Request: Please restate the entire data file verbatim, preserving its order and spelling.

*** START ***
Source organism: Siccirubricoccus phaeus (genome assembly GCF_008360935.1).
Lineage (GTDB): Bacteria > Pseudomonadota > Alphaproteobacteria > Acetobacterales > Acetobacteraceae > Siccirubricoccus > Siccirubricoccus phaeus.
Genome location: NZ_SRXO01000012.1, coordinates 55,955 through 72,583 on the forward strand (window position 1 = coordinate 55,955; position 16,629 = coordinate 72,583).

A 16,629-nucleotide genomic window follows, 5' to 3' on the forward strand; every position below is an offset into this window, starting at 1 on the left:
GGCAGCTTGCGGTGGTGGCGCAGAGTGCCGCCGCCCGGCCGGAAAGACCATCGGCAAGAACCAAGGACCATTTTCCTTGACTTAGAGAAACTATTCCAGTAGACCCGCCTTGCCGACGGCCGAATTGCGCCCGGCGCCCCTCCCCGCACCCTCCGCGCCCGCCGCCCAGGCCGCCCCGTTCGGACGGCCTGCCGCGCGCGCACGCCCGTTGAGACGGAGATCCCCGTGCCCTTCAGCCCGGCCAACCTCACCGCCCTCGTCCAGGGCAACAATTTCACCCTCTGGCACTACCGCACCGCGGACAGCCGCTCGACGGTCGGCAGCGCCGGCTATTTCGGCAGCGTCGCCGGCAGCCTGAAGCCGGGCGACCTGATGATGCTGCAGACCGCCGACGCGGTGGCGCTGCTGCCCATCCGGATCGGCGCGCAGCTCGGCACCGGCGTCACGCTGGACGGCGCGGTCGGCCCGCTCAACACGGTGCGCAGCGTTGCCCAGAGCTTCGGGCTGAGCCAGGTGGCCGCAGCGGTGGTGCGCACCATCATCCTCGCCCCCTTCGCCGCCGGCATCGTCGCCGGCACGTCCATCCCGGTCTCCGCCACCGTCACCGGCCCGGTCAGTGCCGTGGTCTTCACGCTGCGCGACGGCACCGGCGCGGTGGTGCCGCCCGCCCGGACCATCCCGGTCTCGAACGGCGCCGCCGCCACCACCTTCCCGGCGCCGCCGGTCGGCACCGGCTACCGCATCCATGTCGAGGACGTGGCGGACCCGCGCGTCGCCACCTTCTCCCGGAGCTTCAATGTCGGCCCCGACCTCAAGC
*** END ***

Source organism: Siccirubricoccus phaeus (genome assembly GCF_008360935.1).
Lineage (GTDB): Bacteria > Pseudomonadota > Alphaproteobacteria > Acetobacterales > Acetobacteraceae > Siccirubricoccus > Siccirubricoccus phaeus.
Genome location: NZ_SRXO01000012.1, coordinates 55,955 through 72,583 on the forward strand (window position 1 = coordinate 55,955; position 16,629 = coordinate 72,583).

A 16,629-nucleotide genomic window follows, 5' to 3' on the forward strand; every position below is an offset into this window, starting at 1 on the left:
GGCAGCTTGCGGTGGTGGCGCAGAGTGCCGCCGCCCGGCCGGAAAGACCATCGGCAAGAACCAAGGACCATTTTCCTTGACTTAGAGAAACTATTCCAGTAGACCCGCCTTGCCGACGGCCGAATTGCGCCCGGCGCCCCTCCCCGCACCCTCCGCGCCCGCCGCCCAGGCCGCCCCGTTCGGACGGCCTGCCGCGCGCGCACGCCCGTTGAGACGGAGATCCCCGTGCCCTTCAGCCCGGCCAACCTCACCGCCCTCGTCCAGGGCAACAATTTCACCCTCTGGCACTACCGCACCGCGGACAGCCGCTCGACGGTCGGCAGCGCCGGCTATTTCGGCAGCGTCGCCGGCAGCCTGAAGCCGGGCGACCTGATGATGCTGCAGACCGCCGACGCGGTGGCGCTGCTGCCCATCCGGATCGGCGCGCAGCTCGGCACCGGCGTCACGCTGGACGGCGCGGTCGGCCCGCTCAACACGGTGCGCAGCGTTGCCCAGAGCTTCGGGCTGAGCCAGGTGGCCGCAGCGGTGGTGCGCACCATCATCCTCGCCCCCTTCGCCGCCGGCATCGTCGCCGGCACGTCCATCCCGGTCTCCGCCACCGTCACCGGCCCGGTCAGTGCCGTGGTCTTCACGCTGCGCGACGGCACCGGCGCGGTGGTGCCGCCCGCCCGGACCATCCCGGTCTCGAACGGCGCCGCCGCCACCACCTTCCCGGCGCCGCCGGTCGGCACCGGCTACCGCATCCATGTCGAGGACGTGGCGGACCCGCGCGTCGCCACCTTCTCCCGGAGCTTCAATGTCGGCCCCGACCTCAAGC